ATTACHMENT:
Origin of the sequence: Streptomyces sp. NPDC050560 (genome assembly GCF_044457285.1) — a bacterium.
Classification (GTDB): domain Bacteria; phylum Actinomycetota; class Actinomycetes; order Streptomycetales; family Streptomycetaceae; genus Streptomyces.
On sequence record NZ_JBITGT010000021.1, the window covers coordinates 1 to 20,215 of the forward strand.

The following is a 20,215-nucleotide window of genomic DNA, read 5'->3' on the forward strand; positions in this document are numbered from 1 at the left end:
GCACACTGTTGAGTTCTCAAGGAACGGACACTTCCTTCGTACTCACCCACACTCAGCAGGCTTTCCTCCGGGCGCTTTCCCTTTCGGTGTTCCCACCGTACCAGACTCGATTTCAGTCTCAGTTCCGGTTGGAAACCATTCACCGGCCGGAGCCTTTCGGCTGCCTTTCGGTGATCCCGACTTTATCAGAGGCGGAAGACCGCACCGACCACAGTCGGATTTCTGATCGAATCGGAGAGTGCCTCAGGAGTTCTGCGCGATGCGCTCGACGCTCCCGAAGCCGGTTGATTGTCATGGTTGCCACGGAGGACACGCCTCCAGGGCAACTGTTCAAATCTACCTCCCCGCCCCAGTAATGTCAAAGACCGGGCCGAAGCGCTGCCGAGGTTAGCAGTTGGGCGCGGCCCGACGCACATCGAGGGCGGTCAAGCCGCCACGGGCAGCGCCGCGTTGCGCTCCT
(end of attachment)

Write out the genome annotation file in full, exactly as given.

Origin of the sequence: Streptomyces sp. NPDC050560 (genome assembly GCF_044457285.1) — a bacterium.
Classification (GTDB): domain Bacteria; phylum Actinomycetota; class Actinomycetes; order Streptomycetales; family Streptomycetaceae; genus Streptomyces.
On sequence record NZ_JBITGT010000021.1, the window covers coordinates 1 to 20,215 of the forward strand.

The following is a 20,215-nucleotide window of genomic DNA, read 5'->3' on the forward strand; positions in this document are numbered from 1 at the left end:
GCACACTGTTGAGTTCTCAAGGAACGGACACTTCCTTCGTACTCACCCACACTCAGCAGGCTTTCCTCCGGGCGCTTTCCCTTTCGGTGTTCCCACCGTACCAGACTCGATTTCAGTCTCAGTTCCGGTTGGAAACCATTCACCGGCCGGAGCCTTTCGGCTGCCTTTCGGTGATCCCGACTTTATCAGAGGCGGAAGACCGCACCGACCACAGTCGGATTTCTGATCGAATCGGAGAGTGCCTCAGGAGTTCTGCGCGATGCGCTCGACGCTCCCGAAGCCGGTTGATTGTCATGGTTGCCACGGAGGACACGCCTCCAGGGCAACTGTTCAAATCTACCTCCCCGCCCCAGTAATGTCAAAGACCGGGCCGAAGCGCTGCCGAGGTTAGCAGTTGGGCGCGGCCCGACGCACATCGAGGGCGGTCAAGCCGCCACGGGCAGCGCCGCGTTGCGCTCCT